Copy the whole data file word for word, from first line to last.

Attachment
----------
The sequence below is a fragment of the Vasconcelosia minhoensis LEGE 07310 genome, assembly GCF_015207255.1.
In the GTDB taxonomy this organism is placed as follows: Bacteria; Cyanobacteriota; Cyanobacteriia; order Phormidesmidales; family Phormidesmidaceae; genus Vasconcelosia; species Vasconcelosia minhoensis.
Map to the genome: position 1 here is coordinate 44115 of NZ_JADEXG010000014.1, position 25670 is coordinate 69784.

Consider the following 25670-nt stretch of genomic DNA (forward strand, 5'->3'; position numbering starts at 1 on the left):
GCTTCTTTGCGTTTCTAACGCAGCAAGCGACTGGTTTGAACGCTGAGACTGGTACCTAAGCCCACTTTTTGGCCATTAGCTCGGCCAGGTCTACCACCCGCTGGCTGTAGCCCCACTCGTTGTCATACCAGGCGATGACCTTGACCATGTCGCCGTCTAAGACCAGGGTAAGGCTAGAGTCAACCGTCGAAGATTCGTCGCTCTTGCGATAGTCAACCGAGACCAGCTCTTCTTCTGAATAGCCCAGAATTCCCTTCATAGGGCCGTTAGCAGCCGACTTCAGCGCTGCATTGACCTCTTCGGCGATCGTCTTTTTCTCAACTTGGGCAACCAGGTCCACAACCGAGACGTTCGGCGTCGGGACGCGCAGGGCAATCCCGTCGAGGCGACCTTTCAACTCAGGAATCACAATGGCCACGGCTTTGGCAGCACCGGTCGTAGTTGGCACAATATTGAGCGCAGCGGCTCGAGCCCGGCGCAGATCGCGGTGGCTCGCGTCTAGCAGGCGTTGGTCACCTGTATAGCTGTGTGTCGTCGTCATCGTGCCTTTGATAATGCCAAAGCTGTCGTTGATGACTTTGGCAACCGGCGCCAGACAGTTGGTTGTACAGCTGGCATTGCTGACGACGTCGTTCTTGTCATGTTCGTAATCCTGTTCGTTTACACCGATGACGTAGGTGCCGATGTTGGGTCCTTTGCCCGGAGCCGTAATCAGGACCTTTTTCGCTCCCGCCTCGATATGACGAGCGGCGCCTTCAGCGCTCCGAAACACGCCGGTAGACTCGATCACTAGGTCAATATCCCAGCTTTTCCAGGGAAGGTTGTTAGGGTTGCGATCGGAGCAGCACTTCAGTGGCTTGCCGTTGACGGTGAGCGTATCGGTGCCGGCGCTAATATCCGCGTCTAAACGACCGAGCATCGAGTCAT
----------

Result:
The sequence below is a fragment of the Vasconcelosia minhoensis LEGE 07310 genome, assembly GCF_015207255.1.
In the GTDB taxonomy this organism is placed as follows: Bacteria; Cyanobacteriota; Cyanobacteriia; order Phormidesmidales; family Phormidesmidaceae; genus Vasconcelosia; species Vasconcelosia minhoensis.
Map to the genome: position 1 here is coordinate 44115 of NZ_JADEXG010000014.1, position 25670 is coordinate 69784.

Consider the following 25670-nt stretch of genomic DNA (forward strand, 5'->3'; position numbering starts at 1 on the left):
GCTTCTTTGCGTTTCTAACGCAGCAAGCGACTGGTTTGAACGCTGAGACTGGTACCTAAGCCCACTTTTTGGCCATTAGCTCGGCCAGGTCTACCACCCGCTGGCTGTAGCCCCACTCGTTGTCATACCAGGCGATGACCTTGACCATGTCGCCGTCTAAGACCAGGGTAAGGCTAGAGTCAACCGTCGAAGATTCGTCGCTCTTGCGATAGTCAACCGAGACCAGCTCTTCTTCTGAATAGCCCAGAATTCCCTTCATAGGGCCGTTAGCAGCCGACTTCAGCGCTGCATTGACCTCTTCGGCGATCGTCTTTTTCTCAACTTGGGCAACCAGGTCCACAACCGAGACGTTCGGCGTCGGGACGCGCAGGGCAATCCCGTCGAGGCGACCTTTCAACTCAGGAATCACAATGGCCACGGCTTTGGCAGCACCGGTCGTAGTTGGCACAATATTGAGCGCAGCGGCTCGAGCCCGGCGCAGATCGCGGTGGCTCGCGTCTAGCAGGCGTTGGTCACCTGTATAGCTGTGTGTCGTCGTCATCGTGCCTTTGATAATGCCAAAGCTGTCGTTGATGACTTTGGCAACCGGCGCCAGACAGTTGGTTGTACAGCTGGCATTGCTGACGACGTCGTTCTTGTCATGTTCGTAATCCTGTTCGTTTACACCGATGACGTAGGTGCCGATGTTGGGTCCTTTGCCCGGAGCCGTAATCAGGACCTTTTTCGCTCCCGCCTCGATATGACGAGCGGCGCCTTCAGCGCTCCGAAACACGCCGGTAGACTCGATCACTAGGTCAATATCCCAGCTTTTCCAGGGAAGGTTGTTAGGGTTGCGATCGGAGCAGCACTTCAGTGGCTTGCCGTTGACGGTGAGCGTATCGGTGCCGGCGCTAATATCCGCGTCTAAACGACCGAGCATCGAGTCAT